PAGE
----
This is the biggest challenge of being present. When you’re constantly distracted by your watch, phone or other things in your environment, you fail to pay attention to the person in front of you. You appear physically present, but mentally checked out.

Others can’t like you when you’re lost. To be likable, you need to give your undivided attention. You need to show that you value their time and their presence. Doing this makes them feel valued and respected. They respond to your presence with kindness and affection, which at an unconscious level sows the seed of likability.

As Mokokoma Mokhonoana says -

“Truly paying attention to something or someone makes it or them seem as big as the universe.”

To be likable, silence your distractions and remain fully present in the moment. Don’t look at your phone or divert your attention to anything that takes you away from the conversation.

Another aspect of being present is learning to listen well. When you’re stuck in your own head, you don’t listen or observe at all. Your mind is busy thinking what to say next. Instead of waiting for your turn to speak, connect with the other person by paying attention to their words. Better your listening skills, the better will be your likability.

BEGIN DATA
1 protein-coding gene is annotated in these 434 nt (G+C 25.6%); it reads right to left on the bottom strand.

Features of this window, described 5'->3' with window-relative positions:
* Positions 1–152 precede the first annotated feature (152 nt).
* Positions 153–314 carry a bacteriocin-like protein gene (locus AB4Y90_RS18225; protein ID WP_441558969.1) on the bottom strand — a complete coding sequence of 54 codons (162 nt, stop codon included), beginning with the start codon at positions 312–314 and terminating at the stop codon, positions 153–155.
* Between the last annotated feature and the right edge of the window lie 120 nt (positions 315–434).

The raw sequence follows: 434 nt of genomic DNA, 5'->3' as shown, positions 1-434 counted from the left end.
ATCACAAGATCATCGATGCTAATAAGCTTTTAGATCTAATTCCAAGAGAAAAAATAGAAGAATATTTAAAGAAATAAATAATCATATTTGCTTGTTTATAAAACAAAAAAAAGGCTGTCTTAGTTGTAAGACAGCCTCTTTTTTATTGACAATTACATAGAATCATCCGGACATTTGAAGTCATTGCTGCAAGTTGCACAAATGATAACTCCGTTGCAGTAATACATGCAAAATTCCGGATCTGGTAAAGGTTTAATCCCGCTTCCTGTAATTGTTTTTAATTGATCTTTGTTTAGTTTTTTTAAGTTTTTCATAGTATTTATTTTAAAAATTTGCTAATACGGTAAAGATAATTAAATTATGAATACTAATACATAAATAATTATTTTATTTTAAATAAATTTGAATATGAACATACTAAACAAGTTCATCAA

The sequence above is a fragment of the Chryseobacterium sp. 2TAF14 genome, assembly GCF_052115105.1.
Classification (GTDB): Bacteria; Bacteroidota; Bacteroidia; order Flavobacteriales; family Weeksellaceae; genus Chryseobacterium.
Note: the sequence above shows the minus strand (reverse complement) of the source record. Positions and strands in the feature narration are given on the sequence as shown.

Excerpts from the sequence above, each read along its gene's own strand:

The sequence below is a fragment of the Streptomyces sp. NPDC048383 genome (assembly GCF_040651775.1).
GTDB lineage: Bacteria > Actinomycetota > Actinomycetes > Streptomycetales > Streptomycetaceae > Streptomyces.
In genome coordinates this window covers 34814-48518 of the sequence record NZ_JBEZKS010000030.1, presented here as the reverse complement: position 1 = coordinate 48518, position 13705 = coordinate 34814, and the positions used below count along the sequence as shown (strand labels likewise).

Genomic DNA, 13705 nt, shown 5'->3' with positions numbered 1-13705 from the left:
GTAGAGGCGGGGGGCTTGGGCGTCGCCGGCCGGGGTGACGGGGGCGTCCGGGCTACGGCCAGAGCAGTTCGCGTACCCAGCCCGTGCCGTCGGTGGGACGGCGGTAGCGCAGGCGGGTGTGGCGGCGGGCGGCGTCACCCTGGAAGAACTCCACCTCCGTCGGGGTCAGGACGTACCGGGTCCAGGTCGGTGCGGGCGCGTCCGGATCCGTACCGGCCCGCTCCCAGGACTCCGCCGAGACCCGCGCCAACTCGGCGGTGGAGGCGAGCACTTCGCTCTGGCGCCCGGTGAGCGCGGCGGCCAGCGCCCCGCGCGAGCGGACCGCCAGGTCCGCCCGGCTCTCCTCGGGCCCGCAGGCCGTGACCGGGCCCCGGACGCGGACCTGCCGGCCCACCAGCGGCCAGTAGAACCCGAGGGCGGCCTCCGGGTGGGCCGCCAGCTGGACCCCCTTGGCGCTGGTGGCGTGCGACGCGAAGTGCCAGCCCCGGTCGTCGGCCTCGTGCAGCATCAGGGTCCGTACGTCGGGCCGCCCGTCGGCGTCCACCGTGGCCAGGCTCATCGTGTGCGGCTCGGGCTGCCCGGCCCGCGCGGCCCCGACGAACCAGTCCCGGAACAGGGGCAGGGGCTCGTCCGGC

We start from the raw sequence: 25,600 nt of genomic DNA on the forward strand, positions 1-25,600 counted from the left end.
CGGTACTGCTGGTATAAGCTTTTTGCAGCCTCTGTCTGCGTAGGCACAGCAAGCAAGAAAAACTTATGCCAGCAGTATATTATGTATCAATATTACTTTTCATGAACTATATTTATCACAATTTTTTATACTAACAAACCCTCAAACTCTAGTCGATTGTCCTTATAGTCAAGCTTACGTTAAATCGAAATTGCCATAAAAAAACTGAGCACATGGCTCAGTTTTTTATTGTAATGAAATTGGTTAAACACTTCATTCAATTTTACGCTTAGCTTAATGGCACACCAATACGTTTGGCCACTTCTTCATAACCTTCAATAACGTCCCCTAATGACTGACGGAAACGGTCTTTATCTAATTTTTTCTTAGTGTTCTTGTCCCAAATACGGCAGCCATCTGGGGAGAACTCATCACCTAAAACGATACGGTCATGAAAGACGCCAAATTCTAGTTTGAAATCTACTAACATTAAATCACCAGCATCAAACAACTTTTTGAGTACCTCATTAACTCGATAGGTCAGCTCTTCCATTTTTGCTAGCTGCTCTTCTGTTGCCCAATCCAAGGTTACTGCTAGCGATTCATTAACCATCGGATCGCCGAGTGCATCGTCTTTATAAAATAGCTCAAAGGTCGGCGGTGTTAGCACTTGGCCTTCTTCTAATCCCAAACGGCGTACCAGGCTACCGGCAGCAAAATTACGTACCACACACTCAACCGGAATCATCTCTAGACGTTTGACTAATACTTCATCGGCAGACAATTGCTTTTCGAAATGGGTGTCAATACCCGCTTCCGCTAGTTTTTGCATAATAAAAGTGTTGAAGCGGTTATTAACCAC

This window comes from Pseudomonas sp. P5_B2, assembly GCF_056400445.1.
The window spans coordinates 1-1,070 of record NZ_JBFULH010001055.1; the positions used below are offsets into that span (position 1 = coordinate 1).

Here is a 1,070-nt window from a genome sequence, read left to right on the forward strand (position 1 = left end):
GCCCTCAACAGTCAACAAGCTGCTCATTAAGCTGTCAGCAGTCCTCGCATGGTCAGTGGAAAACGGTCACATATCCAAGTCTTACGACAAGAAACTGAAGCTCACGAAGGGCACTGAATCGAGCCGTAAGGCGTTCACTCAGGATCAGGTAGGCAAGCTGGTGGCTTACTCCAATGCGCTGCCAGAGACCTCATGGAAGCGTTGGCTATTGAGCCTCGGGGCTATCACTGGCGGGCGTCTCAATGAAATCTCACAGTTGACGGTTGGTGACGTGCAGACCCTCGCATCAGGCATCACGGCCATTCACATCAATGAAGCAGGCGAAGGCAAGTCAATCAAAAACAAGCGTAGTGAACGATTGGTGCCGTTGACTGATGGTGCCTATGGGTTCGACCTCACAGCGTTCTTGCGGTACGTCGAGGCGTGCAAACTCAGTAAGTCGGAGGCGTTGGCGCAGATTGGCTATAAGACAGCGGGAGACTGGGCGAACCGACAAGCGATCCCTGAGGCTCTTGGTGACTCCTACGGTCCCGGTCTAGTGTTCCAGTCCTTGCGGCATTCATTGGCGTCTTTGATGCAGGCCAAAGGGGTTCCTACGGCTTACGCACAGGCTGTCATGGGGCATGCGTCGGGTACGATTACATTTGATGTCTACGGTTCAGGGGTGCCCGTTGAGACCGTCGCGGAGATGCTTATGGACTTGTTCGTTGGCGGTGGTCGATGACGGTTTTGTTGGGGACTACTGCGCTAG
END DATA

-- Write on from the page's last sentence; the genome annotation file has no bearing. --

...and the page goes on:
Effective listening is the single most powerful thing you can do to build and maintain a climate of trust and collaboration. Strong listening skills are the foundation for all solid relationships.

— Michelle Tillis Lederman

Control your mood

How do you come across to others—are you consistent in your behavior or unpredictable to others?

Everyone has good and bad moods, but your mood can’t be a predictor of how you treat others. No one likes to deal with someone who’s unpredictable and random. Unpredictability leads to a lot of unnecessary emotions, adds complexity to conversations and makes it hard to reach a common decision.

So if you’re known to be moody, people will find all sorts of excuses to avoid you. They don’t want to think about how you’ll react. They don’t want to deal with your tantrums. It’s easier for them to cut you off than bringing you into the picture and having to deal with your moods.

If you want to be likable, be in charge of your mood. Don’t let it get swayed by the ups and downs at work. Most importantly, be consistent when you’re around others. It’s human nature to appreciate those who are consistent in their behaviors and actions.

Being consistent in your behavior is a great way to build trust.

— Germany Kent

Leave your judgments at the door